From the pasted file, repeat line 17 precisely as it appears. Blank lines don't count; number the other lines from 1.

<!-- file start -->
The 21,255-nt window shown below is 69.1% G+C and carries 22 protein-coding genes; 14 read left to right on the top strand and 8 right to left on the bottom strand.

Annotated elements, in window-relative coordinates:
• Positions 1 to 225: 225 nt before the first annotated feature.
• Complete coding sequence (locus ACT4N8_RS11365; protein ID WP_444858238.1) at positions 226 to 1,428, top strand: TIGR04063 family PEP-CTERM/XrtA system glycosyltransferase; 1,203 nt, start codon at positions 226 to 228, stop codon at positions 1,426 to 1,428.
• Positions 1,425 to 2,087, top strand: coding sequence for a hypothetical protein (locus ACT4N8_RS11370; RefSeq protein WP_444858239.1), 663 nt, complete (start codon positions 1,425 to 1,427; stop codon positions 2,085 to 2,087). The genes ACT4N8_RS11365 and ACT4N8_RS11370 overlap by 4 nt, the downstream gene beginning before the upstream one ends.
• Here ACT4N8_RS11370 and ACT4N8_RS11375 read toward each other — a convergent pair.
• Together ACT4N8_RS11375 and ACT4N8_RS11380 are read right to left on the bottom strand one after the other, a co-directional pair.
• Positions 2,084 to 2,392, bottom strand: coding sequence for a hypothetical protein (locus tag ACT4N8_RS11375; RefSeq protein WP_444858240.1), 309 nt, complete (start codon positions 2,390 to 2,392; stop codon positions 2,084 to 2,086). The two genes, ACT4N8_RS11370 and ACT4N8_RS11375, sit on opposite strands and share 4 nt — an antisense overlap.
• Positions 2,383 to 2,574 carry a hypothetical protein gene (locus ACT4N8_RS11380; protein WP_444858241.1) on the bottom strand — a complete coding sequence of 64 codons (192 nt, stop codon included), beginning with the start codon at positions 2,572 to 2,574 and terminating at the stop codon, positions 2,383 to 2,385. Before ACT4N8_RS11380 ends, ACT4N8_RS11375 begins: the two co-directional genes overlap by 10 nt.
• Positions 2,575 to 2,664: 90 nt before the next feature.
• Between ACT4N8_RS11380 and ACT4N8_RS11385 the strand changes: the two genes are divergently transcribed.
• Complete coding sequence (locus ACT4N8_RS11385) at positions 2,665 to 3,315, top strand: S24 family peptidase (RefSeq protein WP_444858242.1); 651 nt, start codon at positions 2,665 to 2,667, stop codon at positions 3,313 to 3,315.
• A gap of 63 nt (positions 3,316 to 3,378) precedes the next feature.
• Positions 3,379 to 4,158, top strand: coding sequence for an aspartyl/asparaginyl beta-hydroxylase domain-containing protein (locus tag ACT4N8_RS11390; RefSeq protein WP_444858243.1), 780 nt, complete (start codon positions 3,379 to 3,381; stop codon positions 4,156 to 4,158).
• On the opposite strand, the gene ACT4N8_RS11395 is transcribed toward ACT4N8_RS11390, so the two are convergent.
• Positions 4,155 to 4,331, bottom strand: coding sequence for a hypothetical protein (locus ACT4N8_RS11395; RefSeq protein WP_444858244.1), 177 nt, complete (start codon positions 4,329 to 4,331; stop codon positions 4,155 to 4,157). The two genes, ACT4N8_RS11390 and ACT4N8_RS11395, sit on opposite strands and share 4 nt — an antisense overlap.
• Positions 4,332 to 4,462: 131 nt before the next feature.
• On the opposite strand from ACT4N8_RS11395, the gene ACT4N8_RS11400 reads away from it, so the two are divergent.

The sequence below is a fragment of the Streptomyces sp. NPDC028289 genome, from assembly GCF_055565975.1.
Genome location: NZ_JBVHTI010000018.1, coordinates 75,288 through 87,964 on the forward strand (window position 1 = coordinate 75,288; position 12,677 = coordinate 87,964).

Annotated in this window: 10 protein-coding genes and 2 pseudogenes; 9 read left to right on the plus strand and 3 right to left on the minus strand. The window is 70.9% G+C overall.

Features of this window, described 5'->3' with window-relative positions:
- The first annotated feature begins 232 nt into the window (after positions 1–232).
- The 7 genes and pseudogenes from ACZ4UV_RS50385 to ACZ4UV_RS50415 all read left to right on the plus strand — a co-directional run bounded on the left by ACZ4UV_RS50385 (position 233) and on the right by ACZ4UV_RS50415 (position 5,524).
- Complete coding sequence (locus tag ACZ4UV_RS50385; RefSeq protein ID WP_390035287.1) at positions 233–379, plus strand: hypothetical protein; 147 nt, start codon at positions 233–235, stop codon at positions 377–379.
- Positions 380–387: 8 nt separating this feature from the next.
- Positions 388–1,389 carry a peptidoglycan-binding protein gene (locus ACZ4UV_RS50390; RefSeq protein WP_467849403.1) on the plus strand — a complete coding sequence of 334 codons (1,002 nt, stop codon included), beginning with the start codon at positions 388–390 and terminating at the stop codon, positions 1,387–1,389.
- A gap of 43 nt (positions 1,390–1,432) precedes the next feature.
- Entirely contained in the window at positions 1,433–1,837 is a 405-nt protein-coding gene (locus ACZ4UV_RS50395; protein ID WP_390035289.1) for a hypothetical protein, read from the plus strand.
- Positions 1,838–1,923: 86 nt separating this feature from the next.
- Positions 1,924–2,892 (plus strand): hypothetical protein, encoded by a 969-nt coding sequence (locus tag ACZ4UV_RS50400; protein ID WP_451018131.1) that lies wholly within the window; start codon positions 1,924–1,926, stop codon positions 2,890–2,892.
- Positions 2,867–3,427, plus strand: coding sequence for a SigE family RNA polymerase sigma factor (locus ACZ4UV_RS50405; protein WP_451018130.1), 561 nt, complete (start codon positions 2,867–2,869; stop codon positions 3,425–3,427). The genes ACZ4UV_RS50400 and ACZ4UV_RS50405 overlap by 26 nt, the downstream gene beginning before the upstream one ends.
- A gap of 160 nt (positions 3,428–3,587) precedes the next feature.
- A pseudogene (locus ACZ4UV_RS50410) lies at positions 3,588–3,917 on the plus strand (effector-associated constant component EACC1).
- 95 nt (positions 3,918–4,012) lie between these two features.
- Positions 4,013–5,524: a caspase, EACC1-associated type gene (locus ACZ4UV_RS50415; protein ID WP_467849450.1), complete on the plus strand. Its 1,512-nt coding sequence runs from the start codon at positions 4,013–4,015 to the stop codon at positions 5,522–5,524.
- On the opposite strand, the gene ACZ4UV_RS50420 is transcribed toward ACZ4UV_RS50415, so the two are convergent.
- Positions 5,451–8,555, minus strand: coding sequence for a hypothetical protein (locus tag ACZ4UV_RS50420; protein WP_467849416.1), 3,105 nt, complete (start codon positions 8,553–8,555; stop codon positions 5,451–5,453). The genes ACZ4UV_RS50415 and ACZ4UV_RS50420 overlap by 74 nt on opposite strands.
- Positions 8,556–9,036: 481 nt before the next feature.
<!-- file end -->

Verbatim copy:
• Positions 4,332 to 4,462: 131 nt before the next feature.